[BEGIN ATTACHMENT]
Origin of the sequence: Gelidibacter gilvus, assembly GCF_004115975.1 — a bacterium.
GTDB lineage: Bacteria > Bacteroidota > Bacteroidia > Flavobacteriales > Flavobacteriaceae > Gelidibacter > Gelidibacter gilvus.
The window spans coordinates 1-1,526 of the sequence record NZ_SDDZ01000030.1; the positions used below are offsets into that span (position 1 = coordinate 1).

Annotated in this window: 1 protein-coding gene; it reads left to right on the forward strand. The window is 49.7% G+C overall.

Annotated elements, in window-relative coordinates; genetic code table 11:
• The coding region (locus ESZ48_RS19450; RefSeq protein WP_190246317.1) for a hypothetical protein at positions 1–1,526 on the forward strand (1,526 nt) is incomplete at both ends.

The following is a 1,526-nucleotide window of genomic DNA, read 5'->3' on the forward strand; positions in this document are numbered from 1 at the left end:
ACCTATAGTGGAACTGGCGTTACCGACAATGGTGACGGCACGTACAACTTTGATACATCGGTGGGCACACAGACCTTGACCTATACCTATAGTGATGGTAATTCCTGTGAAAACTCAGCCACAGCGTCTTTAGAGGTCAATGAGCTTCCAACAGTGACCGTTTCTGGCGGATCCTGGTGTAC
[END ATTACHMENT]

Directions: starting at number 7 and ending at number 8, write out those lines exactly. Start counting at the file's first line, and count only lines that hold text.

The following is a 1,526-nucleotide window of genomic DNA, read 5'->3' on the forward strand; positions in this document are numbered from 1 at the left end:
ACCTATAGTGGAACTGGCGTTACCGACAATGGTGACGGCACGTACAACTTTGATACATCGGTGGGCACACAGACCTTGACCTATACCTATAGTGATGGTAATTCCTGTGAAAACTCAGCCACAGCGTCTTTAGAGGTCAATGAGCTTCCAACAGTGACCGTTTCTGGCGGATCCTGGTGTAC